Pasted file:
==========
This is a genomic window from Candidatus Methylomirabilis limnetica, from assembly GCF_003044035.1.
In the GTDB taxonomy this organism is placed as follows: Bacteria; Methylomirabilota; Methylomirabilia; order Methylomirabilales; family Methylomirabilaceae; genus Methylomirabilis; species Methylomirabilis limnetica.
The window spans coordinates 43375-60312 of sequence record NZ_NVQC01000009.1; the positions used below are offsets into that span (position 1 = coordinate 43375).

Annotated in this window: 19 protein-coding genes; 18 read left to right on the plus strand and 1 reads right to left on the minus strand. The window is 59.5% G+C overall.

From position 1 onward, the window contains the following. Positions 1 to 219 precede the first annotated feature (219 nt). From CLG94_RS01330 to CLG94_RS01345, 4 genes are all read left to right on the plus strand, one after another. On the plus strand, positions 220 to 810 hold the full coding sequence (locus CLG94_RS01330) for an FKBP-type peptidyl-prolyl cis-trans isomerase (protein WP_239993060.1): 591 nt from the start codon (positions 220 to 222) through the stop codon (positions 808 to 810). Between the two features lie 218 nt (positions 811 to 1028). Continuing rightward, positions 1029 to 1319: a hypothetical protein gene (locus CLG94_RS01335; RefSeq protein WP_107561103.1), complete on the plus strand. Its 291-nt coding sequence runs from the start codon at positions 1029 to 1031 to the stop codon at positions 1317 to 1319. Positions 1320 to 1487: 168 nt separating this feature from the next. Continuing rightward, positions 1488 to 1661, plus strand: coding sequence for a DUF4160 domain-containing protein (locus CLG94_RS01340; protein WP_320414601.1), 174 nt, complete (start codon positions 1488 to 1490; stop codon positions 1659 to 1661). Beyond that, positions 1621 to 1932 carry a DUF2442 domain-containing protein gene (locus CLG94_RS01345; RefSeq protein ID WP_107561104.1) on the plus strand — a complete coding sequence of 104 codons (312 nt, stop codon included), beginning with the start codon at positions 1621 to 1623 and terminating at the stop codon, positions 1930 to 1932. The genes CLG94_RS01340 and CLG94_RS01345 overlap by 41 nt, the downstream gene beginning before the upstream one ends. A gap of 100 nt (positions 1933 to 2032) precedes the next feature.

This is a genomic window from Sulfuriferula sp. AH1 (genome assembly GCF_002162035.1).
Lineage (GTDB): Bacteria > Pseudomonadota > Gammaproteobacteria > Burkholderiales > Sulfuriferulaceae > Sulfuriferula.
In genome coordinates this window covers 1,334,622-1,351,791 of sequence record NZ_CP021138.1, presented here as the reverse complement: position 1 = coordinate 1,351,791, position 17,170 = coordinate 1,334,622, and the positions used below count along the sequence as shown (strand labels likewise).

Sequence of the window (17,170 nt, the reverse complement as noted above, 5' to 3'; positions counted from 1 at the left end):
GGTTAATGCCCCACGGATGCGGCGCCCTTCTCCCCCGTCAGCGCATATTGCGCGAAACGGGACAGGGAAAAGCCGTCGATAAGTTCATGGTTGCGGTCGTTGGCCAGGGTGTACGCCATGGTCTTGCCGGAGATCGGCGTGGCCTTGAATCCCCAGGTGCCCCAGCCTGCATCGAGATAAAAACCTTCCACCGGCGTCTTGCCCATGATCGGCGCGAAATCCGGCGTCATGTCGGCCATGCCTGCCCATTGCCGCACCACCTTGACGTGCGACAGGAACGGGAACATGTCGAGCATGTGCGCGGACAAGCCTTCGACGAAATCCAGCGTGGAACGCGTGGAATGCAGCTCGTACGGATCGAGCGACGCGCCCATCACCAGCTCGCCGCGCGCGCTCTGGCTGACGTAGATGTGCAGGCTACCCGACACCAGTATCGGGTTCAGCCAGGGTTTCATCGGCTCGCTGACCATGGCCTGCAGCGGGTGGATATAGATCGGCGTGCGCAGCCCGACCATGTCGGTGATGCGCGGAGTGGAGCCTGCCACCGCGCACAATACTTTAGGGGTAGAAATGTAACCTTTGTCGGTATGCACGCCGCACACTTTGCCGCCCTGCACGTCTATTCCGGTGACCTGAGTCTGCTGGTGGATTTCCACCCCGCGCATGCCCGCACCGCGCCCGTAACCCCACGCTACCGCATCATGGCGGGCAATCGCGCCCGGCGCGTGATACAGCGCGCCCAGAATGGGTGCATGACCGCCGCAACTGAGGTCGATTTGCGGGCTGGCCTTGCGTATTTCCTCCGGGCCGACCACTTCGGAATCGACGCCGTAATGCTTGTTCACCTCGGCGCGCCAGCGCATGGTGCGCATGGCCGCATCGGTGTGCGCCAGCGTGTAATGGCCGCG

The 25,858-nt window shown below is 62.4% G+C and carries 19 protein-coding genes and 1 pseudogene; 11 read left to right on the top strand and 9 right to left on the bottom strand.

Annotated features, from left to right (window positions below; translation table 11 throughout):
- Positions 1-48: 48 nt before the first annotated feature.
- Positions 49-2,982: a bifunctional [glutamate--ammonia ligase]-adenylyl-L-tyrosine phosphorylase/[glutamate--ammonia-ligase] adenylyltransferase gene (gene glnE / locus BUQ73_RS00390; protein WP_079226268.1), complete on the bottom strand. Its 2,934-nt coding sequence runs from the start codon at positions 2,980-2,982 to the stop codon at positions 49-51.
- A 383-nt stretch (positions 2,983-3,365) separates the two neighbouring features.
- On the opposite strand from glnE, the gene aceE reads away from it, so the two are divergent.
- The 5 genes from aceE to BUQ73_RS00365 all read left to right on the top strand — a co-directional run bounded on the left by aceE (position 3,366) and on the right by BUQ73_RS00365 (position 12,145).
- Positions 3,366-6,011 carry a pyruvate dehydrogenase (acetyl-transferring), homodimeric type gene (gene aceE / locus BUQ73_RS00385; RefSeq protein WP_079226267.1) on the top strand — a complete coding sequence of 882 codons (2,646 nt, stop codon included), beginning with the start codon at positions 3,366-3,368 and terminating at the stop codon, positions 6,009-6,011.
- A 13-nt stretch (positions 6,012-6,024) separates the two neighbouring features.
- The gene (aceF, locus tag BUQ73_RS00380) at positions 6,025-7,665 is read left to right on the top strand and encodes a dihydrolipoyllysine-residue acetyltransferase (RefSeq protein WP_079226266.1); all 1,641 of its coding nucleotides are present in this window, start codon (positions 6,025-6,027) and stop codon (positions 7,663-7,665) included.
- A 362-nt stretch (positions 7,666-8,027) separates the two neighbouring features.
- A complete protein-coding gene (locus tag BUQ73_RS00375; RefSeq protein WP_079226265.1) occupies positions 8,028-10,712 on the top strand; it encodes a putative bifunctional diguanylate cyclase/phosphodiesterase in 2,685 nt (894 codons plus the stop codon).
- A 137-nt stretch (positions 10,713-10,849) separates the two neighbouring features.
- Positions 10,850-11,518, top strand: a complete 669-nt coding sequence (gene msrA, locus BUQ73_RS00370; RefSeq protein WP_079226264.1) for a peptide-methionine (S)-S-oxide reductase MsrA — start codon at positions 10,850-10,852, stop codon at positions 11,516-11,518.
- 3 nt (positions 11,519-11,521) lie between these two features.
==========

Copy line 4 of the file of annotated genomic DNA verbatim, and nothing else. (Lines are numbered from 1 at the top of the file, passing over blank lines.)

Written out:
Annotated in this window: 19 protein-coding genes; 18 read left to right on the plus strand and 1 reads right to left on the minus strand. The window is 59.5% G+C overall.